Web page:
March 23, 2005

· Sociology

Eugene Volokh quotes extensively from a new paper by Cass Sunstein and Adrian Vermeule that presents an argument for the death penalty based on recent studies that find it has a deterrent effect on potential murderers. In particular:

Disaggregating the data on a state by state basis, Joanna Shepherd finds that the nation-wide deterrent effect of capital punishment is entirely driven by only six states … [The states] showing a deterrent effect are executing more people than states that do not. In fact the data show a “threshold effect”: deterrence is found in states that had at least nine executions between 1977 and 1996. In states below that threshold, no deterrence can be found. This finding is intuitively plausible. Unless executions reach a certain level, murderers may act as if the death is so improbable as not to be worthy of concern. Her main lesson is that once the level of executions reaches a certain level, the deterrent effect of capital punishment is substantial.

This is an elegant idea, but trouble with it is that only few states execute anyone in a given year. Most execute no-one. A tiny few—notably Texas—kill a lot of people in some years. As a result, evidence for a threshold deterrent effect depends on a very small number of observations. In a nice analysis of state-level data from 1977 to 1997, Richard Berk shows that just eleven state-year observations out of a thousand drive the deterrent effect. It’s possible to mess around with the specification a bit to get a less strongly skewed measure (by standardizing the number of executions by the number of death sentences, say) or making the data more fine-grained so that you have more observations (using county-quarters as a unit, for instance), but in the end its hard to escape the worry that about 1 percent of the observations are behind the results.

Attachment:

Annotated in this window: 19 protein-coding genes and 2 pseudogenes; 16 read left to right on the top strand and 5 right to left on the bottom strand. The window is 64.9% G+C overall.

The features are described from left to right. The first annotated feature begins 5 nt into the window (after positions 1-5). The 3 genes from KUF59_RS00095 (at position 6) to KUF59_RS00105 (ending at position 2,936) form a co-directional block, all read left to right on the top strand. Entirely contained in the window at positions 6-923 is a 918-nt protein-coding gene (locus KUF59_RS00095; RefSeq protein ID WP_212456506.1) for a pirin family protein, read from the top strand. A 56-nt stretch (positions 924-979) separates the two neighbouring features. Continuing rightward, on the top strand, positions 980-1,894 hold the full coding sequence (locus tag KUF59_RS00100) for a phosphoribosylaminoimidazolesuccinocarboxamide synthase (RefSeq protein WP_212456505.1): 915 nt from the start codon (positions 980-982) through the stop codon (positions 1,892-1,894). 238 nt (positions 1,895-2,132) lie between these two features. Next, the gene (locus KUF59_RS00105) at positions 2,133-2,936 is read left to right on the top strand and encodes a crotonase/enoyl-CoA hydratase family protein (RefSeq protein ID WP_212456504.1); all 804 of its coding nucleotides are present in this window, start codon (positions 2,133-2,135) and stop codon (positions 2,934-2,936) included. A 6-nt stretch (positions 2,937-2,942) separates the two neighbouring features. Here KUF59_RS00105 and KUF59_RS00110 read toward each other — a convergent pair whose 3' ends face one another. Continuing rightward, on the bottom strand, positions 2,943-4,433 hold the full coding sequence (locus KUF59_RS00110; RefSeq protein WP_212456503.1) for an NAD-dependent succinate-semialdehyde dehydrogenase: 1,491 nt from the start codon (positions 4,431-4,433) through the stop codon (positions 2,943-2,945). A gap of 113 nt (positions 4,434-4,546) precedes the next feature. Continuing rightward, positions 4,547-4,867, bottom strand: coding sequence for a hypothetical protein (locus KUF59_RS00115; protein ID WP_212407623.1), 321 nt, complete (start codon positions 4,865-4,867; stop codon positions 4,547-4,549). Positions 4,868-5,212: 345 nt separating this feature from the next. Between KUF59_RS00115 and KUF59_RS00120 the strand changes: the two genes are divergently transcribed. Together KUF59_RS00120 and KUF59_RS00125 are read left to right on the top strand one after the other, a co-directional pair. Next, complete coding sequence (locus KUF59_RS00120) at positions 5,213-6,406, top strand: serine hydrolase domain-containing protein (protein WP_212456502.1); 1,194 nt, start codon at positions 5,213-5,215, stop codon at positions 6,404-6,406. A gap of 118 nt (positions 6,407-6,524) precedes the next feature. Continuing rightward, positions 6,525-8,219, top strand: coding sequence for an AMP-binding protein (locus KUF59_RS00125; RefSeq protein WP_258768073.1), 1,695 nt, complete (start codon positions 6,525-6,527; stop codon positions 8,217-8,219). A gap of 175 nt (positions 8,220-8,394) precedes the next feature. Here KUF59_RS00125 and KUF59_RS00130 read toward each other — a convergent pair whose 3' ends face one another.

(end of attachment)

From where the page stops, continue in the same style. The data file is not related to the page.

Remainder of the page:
We’re probably witnessing the birth of a dubious stylized fact about deterrence and the death penalty. I don’t doubt that the Sunstein and Vermeule paper raises a bunch of interesting questions, but the empirical results they rely on just don’t seem that robust. This is a bit ironic given their argument that “The widespread failure to appreciate the life-life tradeoffs involved in capital punishment may depend on cognitive processes that fail to treat ‘statistical lives’ with the seriousness that they deserve.” One of these processes is the tendency to latch on to a cool finding a bit too quickly. Negative results (like the ones reported in Berk’s paper) are just not as interesting, unfortunately.

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I am Associate Professor of Sociology at Duke University. I’m affiliated with the Kenan Institute for Ethics, the Markets and Management Studies program, and the Duke Network Analysis Center.



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